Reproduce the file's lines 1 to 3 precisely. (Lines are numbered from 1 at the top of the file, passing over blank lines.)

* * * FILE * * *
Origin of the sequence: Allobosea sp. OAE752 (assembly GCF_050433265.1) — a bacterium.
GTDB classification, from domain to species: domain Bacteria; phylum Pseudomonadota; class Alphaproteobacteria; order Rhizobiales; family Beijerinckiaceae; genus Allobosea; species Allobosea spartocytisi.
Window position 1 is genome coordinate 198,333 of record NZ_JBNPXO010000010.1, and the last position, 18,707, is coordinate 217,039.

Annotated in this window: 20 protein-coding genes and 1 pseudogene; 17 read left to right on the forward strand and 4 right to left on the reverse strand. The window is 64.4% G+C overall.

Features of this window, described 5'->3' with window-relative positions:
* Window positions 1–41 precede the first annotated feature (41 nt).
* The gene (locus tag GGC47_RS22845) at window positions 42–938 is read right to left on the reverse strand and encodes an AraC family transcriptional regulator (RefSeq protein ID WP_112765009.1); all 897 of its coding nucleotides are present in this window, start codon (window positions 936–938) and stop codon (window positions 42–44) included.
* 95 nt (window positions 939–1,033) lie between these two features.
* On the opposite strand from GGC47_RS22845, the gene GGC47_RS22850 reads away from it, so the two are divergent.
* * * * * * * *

Origin of the sequence: Allobosea sp. OAE752 (assembly GCF_050433265.1) — a bacterium.
GTDB classification, from domain to species: domain Bacteria; phylum Pseudomonadota; class Alphaproteobacteria; order Rhizobiales; family Beijerinckiaceae; genus Allobosea; species Allobosea spartocytisi.
Window position 1 is genome coordinate 198,333 of record NZ_JBNPXO010000010.1, and the last position, 18,707, is coordinate 217,039.